I’ve been aiming this year to pray more and encouraging y’all to do the same. Specifically, I’m hoping we can grow into praying more intentionally, more openly, and more fervently for our marriages and marriage beds.
So then I started thinking about how I prayed so often during the worst years of my marriage. In case you haven’t been following me long, let me explain that my husband and I had some bad years of marriage, during which I wasn’t sure we were going to make it. Thankfully, we have moved past those difficult years and are in a season of genuine commitment and happiness that makes every one of those moments worth it.
But the truth is that we really didn’t have to go through all those moments. It took way too long for me to listen to what God wanted to tell me.
Because here’s an example of what my typical prayer looked like during those flailing years:
Dear God, I know that You brought me to my husband and that You believe in marriage. You want us to have a holy, thriving marriage. But we’re in a mess, and I’m so unhappy. I have tried talking to him nicely, then more forcefully, and even pleading with him, but he isn’t listening. Lord, please save my marriage. Help us get back on track. Tell me what I need to say to get through to him. Help him to see what I’m going through and to do what he should be doing to build our marriage. In Jesus’s name, Amen.
Sounds good on the surface, right? I start by remembering that God brought us together and that God Himself is the maker of marriage and wants us to thrive. Then I’m open about my struggle and explain where things are for me. I ask for God’s wisdom in talking to my husband and for a change of heart. I even finish with “in Jesus’s name” (see John 14:13-14).
But read between the lines and you’ll see what I’m really asking: God, change him.
Even when I asked for wisdom on what to do, it was really so that I could get my husband to see my side of things. I wasn’t asking for the ability to hear his side or to view him in a better light or even for the desire to meet his needs.
When I look back now, I think: No wonder God didn’t answer that prayer — it was so selfish!
You know when things started changing in my marriage? When I focused on fixing me. When my prayers sounded more like:
- God, even though I believe he needs to change, start with me. Point out my faults and help me to fix them.
- Lord, show me how to love my husband with 1 Corinthians 13 love. Guide me into becoming patient, kind, honoring, selfless, and forgiving.
- God … just help me.
Many of you have been praying for your marriage, and specifically your sexual intimacy. You have poured out your heart to God and you’ve begged for help. But, given my own experience, I have to ask: Who are you praying to change in your marriage?
If the answer is anyone but myself, then you might need to rethink your approach.
Jesus told this parable in Luke 18:9-14:
To some who were confident of their own righteousness and looked down on everyone else, Jesus told this parable: “Two men went up to the temple to pray, one a Pharisee and the other a tax collector. The Pharisee stood by himself and prayed: ‘God, I thank you that I am not like other people—robbers, evildoers, adulterers—or even like this tax collector. I fast twice a week and give a tenth of all I get.’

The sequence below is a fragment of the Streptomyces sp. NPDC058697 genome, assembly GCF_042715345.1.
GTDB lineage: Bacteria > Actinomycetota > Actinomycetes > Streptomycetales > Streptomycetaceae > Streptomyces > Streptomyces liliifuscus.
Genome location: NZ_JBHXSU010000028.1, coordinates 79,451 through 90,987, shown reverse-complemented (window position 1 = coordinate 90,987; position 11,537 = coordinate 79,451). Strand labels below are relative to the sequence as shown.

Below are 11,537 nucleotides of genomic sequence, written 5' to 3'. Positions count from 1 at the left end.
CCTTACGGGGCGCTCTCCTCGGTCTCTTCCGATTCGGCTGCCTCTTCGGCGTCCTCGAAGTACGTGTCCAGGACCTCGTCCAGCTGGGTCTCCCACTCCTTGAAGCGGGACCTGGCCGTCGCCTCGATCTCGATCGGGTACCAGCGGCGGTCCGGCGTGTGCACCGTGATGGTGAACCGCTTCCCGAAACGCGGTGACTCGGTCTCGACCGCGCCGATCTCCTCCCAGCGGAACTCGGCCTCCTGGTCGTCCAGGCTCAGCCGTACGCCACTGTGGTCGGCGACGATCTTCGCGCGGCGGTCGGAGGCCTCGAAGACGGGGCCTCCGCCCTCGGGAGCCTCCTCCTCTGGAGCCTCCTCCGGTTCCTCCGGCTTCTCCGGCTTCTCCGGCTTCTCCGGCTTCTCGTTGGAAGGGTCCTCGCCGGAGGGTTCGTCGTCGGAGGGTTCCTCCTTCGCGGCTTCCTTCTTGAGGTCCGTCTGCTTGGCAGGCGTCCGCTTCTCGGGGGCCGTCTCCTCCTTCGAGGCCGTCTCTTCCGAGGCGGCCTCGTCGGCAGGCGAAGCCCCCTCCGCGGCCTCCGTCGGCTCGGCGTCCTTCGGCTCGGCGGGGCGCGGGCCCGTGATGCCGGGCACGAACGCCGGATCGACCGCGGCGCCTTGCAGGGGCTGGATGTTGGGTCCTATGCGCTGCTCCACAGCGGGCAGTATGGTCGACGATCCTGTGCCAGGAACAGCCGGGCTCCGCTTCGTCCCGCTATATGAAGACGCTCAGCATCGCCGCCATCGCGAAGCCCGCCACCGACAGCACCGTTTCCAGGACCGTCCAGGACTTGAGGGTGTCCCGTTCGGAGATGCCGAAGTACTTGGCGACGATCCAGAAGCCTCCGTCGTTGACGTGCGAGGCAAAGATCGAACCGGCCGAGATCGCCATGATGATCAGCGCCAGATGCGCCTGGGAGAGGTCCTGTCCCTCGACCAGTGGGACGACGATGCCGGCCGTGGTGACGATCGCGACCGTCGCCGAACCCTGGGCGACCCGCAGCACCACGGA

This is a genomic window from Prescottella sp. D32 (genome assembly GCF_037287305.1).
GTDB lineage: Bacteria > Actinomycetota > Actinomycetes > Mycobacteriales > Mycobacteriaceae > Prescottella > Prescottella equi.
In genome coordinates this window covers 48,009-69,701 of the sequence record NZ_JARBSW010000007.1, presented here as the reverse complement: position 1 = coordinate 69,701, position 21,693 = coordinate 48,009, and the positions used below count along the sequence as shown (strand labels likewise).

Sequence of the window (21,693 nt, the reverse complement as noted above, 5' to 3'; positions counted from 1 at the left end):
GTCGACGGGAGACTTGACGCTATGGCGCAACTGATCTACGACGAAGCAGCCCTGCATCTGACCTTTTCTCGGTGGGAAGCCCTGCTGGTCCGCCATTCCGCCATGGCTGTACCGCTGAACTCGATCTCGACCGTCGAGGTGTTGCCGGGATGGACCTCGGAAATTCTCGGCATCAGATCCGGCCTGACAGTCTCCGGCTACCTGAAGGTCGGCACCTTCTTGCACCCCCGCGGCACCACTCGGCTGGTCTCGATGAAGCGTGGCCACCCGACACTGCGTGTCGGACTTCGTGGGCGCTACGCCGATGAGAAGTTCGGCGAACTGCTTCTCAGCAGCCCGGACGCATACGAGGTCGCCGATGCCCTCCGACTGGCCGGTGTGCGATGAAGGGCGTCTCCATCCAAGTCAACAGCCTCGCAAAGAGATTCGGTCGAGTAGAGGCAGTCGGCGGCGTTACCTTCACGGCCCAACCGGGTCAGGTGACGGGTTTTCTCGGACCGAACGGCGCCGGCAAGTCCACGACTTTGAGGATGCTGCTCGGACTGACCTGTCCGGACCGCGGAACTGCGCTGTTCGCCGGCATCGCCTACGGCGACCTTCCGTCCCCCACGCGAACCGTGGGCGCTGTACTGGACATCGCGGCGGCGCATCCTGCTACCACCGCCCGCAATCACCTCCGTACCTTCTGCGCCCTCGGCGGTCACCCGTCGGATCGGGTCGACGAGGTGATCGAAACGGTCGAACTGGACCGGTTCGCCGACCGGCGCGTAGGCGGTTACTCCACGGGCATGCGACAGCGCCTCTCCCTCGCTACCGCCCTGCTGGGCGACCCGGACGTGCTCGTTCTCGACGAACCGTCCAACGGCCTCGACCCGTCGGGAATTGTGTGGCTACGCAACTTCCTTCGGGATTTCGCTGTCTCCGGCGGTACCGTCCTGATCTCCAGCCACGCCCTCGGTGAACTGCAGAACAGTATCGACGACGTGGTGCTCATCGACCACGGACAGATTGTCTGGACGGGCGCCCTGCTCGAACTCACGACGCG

“But the tax collector stood at a distance. He would not even look up to heaven, but beat his breast and said, ‘God, have mercy on me, a sinner.’
“I tell you that this man, rather than the other, went home justified before God. For all those who exalt themselves will be humbled, and those who humble themselves will be exalted.”
Are you “confident of your righteousness” compared to your husband? I certainly was. And frankly, maybe you are far more righteous. To this day, I think I was 70% right about what I was arguing my marriage. But I was a supremely self-righteous wife, which made me a sinner in God’s eyes. One who needed to stop looking at the speck in someone else’s eye and notice the plank in my own! (See Matthew 7:3-5.)
As some have said, “You can be right, or you can be married.” You can’t always be both. And since you gave your vow and have that ring on your finger, I think you already picked married.
Now the question is where do you need to change to make things better in your marriage? To reach harmony in your relationship? To improve not only the sex itself, but the intimacy that sex within marriage should have? How can you make your marriage a safe place for your mate to express their concerns and find support?
Even if they are 80% the problem, how can you stop looking at that 80% and focus on the 20% God really wants you to work on? By the way, you’ll often discover by the end of it all, you’re more than 20% of the problem.
I was a 100% wrong. Not in the relationship necessarily, but I was 100% wrong in believing that he was the one who had to do the changing. When I let my prayers become about God working on me, He started answering. In big ways.
I need to do more of that. Because God’s work in me isn’t finished. I still think I’m right more often than I should, and I’m far from having perfect, Christ-like love for my husband. But God has changed me. Because I asked Him to.
Who are you praying to change in your marriage?
“And I am certain that God, who began the good work within you, will continue his work until it is finally finished on the day when Christ Jesus returns” (Philippians 1:6).
Article from: Hot, Holy & Humorous, by J
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